Richie Hawtin is known for his love of using FX during sets to transform tracks and take his audience to new levels. Have you ever wondered how this Canadian DJ creates his signature delay sound? Rather than spend hours in your bedroom experimenting with various plug-ins and settings, here's a guide to creating a Richie Hawtin style delay in a DAW. This effect can either be used in the studio when composing tracks, or performing live, either with Ableton or with a Traktor/Ableton Live setup.
In Ableton, start out with one Audio track and remove the B Return track. On Return Track A, add the Lexicon PSP42 plug-in. Drag a track or two that are fairly minimal onto the Audio Track.
On the Lexicon PSP42, set up the plug-in to the following settings:
Delay X2 = ON (the red button should be ON)
Input/output = 50 %
Feedback - 0
Hi Cut/FB INV/DLY INV = off
Output Mix @ 100
RPT = ON
Set Mode: DLY/CLK button set to: CLK
Delay MS = 1 16
Manual X1 = 50 % (does not have to be exact as this value will change)
Depth = 0
Waveform = 50 %
Rate = 0
The next step is to map a few of Lexicon PSP42's parameters to your MIDI controller. First connect the MIDI device to your computer. Open Live's Preferences and click on the MIDI section. In the bottom half, find the MIDI controller and be sure Track, Sync and Remote are set to ON.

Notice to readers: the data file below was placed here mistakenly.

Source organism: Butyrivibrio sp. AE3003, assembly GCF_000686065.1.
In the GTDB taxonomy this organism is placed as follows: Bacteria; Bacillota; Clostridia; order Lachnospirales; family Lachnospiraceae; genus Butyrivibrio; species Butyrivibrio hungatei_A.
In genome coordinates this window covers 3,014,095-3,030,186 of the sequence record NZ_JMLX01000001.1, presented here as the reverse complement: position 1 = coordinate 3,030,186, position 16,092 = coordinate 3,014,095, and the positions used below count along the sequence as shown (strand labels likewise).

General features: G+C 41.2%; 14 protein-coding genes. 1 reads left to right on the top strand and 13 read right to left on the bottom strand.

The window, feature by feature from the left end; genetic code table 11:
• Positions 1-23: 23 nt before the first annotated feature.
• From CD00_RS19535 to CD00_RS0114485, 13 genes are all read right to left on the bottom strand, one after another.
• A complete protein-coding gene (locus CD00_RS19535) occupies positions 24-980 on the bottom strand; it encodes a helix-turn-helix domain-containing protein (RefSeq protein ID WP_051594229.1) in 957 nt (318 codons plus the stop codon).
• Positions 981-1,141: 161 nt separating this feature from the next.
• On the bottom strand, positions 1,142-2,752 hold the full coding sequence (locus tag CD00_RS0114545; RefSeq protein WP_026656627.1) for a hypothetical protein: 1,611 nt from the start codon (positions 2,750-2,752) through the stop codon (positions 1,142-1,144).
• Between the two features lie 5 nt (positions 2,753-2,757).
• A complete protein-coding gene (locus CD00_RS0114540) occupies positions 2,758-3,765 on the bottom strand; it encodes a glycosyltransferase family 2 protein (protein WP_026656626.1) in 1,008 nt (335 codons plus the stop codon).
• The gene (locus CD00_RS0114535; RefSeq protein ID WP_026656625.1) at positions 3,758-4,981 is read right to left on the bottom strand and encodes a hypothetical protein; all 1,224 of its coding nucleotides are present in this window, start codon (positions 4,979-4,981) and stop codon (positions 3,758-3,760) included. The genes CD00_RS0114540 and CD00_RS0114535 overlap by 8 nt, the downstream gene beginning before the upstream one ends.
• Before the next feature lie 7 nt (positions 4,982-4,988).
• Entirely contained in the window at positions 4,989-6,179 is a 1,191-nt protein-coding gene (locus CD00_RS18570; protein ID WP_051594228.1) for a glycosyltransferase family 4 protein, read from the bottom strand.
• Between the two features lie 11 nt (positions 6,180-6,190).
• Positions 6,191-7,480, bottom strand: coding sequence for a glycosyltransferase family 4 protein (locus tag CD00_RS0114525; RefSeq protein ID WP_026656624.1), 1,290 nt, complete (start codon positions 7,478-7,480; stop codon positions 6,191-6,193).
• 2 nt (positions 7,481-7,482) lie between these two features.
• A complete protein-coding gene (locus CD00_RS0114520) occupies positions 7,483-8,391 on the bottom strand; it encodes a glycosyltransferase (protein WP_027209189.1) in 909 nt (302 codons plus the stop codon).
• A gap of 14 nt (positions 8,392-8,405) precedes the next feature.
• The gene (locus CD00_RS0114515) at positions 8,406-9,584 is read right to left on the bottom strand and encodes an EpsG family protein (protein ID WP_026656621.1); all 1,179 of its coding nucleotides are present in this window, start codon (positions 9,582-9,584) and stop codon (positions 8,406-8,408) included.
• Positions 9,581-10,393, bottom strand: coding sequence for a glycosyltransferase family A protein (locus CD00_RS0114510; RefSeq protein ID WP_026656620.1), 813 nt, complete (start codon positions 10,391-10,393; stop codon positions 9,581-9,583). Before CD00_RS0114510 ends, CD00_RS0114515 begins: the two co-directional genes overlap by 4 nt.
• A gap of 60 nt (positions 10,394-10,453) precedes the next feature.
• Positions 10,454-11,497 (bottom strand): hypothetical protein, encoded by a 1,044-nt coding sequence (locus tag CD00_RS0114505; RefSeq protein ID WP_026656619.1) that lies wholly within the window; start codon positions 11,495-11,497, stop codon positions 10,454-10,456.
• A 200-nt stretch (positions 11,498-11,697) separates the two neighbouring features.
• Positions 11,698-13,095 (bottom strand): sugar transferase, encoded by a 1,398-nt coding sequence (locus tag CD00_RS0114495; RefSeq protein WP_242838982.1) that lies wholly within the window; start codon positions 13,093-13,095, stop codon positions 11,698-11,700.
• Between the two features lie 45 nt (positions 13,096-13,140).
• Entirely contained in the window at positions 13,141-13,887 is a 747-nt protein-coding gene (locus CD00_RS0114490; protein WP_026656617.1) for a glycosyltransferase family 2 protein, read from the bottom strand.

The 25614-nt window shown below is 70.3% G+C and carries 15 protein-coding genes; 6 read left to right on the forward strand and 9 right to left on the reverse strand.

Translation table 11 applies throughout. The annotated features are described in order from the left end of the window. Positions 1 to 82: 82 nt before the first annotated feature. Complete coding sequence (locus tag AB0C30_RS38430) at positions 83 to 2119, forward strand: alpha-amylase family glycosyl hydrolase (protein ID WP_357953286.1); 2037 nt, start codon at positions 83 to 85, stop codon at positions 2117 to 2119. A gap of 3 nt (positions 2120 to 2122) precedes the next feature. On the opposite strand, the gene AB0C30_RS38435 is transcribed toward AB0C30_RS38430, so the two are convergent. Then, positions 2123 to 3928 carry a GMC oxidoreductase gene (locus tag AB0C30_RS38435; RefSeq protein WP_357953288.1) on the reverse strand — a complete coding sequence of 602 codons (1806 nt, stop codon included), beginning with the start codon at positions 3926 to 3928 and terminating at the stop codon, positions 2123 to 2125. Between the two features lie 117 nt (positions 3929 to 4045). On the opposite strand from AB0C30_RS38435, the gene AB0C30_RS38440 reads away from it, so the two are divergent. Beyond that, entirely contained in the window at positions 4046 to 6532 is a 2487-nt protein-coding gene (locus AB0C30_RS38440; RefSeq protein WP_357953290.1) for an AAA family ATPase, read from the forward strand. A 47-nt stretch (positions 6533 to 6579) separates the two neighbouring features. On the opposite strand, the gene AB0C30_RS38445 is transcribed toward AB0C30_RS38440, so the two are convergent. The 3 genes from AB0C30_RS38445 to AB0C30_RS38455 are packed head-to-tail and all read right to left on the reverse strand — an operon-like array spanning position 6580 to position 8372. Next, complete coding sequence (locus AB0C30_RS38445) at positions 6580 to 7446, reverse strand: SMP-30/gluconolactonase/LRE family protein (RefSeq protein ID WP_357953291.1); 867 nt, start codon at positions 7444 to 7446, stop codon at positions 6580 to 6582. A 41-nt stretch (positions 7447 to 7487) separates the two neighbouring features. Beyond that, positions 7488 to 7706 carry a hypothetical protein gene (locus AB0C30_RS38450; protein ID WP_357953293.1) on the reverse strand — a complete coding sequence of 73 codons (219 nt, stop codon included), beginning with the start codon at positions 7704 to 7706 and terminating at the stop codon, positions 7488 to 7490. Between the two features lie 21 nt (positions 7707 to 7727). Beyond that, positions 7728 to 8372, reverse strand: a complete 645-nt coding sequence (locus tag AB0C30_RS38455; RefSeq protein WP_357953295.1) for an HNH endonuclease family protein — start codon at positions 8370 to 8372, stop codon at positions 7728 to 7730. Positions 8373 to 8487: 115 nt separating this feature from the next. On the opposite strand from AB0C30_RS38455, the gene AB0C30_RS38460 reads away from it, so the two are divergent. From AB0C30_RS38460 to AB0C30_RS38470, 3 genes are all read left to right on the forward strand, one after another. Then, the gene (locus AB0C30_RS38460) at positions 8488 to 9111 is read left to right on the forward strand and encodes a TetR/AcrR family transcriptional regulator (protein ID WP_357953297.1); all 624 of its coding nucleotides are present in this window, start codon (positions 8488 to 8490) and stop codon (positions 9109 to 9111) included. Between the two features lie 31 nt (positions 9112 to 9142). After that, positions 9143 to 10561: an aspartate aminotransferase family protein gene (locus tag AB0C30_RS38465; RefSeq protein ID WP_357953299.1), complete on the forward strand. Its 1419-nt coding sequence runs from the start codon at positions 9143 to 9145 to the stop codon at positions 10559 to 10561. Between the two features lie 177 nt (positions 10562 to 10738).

To enter MIDI Map mode in Ableton, press the MIDI button in the upper right hand corner. Map the following three functions to the same MIDI button. (eg. C4).
On the Lexicon PSP42, press the RPT button, then a button (eg. C4) on the MIDI controller
On the Lexicon PSP42, press the Power button, then the same button (eg. C4) on the MIDI controller
In Ableton, click the Return Track A On/Off button, (the yellow A) then the same button (eg. C4) on the MIDI controller.
On the Lexicon PSP42, assign the Manual X1 knob to a rotary knob on your MIDI controller.
Optional: On the Audio track, the Send to Return Track A can be mapped to a different rotary knob.
Experiment with the Delay effect by pushing the rotary button and tweaking the rotary knob. One trick is to turn the rotary knob slowly, so you can begin to hear how each position on the Manual X1 knob affects the sound of the track. The delay can be stopped simply by pressing the MIDI button.
Here's an example of how the effect sounds:
If you've mapped a second rotary knob to the Send of Return Track A, try decreasing this to slowly lower the sound of the Delay effect. It takes a bit of time to master, but the Delay can be faded in and out of the overall mix with the Audio Track's Send control as the Lexicon PSP42 is tweaked.
With a little practise and the right tracks, soon you'll be sounding just like Richie! Now if only you could amp up your gigging schedule to look more like his...